An infrastructure like this ensures scalable, flexible, and unified PACS and security management with a more streamlined operations workflow. Without it, security personnel must monitor different access control, video surveillance, intrusion alarm, and other programs. Centralized command and control enables the security organization to streamline daily operations and reporting. The organization also can easily add or remove cardholders, adjust access areas, and create access schedules and audit logs for incident investigations. Administrators can turn off unreturned cards. Lockdown and emergency egress areas can be defined and activated instantly. It is also easier and less time-consuming to train new security personnel in this unified environment.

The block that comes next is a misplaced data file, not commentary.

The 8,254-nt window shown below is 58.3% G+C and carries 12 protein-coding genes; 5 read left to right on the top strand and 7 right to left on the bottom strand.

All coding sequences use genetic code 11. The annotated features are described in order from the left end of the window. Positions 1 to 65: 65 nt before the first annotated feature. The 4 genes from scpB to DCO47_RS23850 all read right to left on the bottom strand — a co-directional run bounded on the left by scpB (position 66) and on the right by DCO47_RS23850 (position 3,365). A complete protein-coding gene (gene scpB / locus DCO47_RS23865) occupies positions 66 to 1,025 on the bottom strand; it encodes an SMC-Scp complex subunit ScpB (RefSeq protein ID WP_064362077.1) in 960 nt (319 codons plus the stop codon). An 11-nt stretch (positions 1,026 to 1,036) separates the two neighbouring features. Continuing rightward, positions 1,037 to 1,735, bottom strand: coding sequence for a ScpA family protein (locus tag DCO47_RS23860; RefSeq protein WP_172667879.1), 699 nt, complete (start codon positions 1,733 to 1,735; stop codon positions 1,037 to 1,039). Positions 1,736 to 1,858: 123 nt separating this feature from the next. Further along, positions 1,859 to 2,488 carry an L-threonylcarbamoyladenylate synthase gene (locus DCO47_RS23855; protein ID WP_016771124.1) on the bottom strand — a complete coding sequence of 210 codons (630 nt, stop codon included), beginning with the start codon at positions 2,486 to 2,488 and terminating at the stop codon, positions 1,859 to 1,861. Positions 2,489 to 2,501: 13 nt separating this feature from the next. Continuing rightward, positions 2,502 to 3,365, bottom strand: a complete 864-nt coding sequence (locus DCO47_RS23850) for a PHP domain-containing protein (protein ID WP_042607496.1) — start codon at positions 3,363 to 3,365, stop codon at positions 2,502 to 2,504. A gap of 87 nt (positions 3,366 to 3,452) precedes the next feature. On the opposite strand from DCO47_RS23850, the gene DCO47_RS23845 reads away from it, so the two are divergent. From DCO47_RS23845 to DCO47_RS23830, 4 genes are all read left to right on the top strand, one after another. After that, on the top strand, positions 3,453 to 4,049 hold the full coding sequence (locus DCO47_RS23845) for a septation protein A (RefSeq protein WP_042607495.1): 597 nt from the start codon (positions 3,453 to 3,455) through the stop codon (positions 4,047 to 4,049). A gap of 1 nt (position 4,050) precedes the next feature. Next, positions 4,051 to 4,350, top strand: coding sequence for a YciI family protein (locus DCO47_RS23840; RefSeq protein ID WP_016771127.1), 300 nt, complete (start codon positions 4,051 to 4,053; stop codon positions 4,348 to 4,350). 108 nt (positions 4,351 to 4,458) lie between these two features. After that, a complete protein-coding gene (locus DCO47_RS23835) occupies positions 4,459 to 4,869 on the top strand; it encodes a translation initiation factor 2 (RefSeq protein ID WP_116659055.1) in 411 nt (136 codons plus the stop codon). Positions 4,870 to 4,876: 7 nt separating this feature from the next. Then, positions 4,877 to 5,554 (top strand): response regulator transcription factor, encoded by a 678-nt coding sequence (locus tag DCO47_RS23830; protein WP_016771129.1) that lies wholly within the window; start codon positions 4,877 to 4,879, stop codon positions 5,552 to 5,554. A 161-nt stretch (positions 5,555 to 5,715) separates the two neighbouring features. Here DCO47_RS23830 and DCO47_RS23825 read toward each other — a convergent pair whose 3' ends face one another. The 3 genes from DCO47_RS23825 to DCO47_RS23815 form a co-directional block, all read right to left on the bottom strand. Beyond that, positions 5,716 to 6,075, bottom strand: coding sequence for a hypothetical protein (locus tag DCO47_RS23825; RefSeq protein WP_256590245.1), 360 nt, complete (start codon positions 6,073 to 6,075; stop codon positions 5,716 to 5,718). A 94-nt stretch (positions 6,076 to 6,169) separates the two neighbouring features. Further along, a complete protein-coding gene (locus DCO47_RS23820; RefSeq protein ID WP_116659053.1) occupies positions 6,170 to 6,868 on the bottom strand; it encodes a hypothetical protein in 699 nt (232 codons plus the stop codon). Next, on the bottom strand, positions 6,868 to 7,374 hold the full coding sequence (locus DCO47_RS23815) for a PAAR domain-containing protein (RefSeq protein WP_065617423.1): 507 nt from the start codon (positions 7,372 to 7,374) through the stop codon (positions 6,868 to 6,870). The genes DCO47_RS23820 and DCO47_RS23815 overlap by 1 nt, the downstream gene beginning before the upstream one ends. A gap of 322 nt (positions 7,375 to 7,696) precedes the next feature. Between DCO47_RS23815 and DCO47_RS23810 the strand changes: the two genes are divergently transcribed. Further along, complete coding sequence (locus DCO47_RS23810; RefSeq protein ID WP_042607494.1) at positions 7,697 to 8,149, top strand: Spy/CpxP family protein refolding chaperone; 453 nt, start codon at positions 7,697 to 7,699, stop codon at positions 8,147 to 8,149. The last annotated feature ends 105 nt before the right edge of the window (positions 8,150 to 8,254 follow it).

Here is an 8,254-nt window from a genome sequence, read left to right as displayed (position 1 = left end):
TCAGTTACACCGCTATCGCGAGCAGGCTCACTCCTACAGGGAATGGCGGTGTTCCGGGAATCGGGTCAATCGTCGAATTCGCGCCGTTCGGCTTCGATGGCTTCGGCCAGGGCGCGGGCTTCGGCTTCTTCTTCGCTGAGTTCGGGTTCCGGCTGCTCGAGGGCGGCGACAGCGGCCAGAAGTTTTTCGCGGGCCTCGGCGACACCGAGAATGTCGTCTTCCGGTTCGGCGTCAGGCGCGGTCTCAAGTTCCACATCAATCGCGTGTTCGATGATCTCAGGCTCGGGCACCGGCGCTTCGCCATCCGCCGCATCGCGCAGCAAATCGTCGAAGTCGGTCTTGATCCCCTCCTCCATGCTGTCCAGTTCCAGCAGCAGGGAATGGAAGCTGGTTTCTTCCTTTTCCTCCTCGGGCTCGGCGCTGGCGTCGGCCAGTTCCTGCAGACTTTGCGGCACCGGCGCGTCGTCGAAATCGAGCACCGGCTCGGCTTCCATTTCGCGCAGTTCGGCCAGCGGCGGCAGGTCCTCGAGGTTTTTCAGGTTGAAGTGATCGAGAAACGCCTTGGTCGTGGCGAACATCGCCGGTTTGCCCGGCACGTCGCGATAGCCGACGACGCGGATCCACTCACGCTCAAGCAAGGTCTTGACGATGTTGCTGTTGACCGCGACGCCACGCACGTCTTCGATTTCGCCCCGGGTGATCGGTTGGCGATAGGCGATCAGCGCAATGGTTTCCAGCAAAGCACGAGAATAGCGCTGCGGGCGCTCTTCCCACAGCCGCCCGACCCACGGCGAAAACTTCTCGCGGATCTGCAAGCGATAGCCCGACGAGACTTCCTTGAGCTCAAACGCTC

The three PACS building blocks for this kind of infrastructure are credentials (cards and mobile), readers, and panels. With today’s solutions, administrators can address evolving threats and add capabilities when needed. The key here is to “Think Legos.” This enables organizations to build an infrastructure where everything fits together and snaps in place technically and functionally, working as one while delivering a unified command-and-control dashboard.
One other optional building block is secure issuance functionality, which many organizations need even if they are adopting mobile IDs. Cloud-based issuance platforms enable remote management of all card design, encoding, and printing. An administrator in a card office or any remote location can seamlessly create and encode new cards, issue replacements, and manage print queues through one trusted system using a tablet, laptop, or any device with a web interface. Users can pick up their cards at many different locations rather than the main card office.